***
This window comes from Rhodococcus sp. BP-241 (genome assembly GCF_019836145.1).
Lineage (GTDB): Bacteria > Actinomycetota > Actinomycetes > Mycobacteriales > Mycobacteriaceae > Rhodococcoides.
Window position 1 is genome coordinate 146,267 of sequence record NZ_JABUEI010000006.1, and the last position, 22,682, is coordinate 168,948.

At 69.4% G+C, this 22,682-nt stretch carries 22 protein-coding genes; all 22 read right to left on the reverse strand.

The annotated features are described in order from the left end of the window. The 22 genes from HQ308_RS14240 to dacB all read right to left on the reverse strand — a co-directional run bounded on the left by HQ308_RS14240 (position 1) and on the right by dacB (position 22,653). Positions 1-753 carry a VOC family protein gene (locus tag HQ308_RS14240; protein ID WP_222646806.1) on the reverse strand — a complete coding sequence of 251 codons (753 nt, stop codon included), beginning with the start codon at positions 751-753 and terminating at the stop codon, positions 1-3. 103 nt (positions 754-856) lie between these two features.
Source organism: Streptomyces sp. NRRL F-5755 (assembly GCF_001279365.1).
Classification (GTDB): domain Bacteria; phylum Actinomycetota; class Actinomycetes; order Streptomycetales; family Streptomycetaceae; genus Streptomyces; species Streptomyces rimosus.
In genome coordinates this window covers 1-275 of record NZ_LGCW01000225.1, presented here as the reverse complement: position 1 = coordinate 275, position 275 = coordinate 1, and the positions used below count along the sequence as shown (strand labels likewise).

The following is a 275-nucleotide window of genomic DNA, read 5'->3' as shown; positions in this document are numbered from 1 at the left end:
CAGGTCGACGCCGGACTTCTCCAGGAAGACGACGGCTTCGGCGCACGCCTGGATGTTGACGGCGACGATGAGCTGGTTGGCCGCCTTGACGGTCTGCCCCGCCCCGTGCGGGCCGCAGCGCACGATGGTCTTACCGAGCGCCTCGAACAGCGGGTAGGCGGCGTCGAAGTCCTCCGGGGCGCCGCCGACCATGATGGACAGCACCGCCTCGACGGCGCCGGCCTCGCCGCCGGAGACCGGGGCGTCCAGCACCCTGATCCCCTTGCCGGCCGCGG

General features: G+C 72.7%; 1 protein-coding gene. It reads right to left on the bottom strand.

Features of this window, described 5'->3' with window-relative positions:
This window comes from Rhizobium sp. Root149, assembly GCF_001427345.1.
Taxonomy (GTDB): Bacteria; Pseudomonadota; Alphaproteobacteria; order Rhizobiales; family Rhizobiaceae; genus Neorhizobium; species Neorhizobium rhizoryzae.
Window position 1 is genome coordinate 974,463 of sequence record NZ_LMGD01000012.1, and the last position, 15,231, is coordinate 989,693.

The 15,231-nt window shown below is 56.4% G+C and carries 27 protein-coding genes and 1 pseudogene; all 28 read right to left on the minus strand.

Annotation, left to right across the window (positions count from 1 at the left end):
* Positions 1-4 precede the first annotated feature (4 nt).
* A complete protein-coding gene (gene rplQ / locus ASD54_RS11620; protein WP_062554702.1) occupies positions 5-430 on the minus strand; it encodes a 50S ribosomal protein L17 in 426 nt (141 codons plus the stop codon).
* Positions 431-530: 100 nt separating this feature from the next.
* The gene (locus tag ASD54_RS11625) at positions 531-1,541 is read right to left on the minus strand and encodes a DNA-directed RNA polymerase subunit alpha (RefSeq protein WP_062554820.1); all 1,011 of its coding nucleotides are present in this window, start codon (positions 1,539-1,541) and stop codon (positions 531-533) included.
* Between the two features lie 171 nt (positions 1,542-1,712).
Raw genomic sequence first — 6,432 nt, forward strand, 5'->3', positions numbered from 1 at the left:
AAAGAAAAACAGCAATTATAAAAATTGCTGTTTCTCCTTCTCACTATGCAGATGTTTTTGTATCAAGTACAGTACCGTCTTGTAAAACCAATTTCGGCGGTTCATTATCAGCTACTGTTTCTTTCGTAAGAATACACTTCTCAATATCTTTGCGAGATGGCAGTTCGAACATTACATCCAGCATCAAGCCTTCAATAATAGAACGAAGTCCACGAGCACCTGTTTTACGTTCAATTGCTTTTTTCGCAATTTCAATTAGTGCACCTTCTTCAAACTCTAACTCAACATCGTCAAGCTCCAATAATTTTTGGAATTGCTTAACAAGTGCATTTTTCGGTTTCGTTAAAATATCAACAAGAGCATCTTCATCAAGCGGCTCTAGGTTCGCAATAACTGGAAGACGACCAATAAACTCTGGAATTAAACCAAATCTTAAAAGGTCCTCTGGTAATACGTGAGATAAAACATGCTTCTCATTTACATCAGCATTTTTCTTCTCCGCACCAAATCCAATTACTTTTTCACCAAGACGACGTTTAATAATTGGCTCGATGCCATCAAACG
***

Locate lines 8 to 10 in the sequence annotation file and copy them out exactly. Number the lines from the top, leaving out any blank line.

In genome coordinates this window covers 1-275 of record NZ_LGCW01000225.1, presented here as the reverse complement: position 1 = coordinate 275, position 275 = coordinate 1, and the positions used below count along the sequence as shown (strand labels likewise).

The following is a 275-nucleotide window of genomic DNA, read 5'->3' as shown; positions in this document are numbered from 1 at the left end:
CAGGTCGACGCCGGACTTCTCCAGGAAGACGACGGCTTCGGCGCACGCCTGGATGTTGACGGCGACGATGAGCTGGTTGGCCGCCTTGACGGTCTGCCCCGCCCCGTGCGGGCCGCAGCGCACGATGGTCTTACCGAGCGCCTCGAACAGCGGGTAGGCGGCGTCGAAGTCCTCCGGGGCGCCGCCGACCATGATGGACAGCACCGCCTCGACGGCGCCGGCCTCGCCGCCGGAGACCGGGGCGTCCAGCACCCTGATCCCCTTGCCGGCCGCGG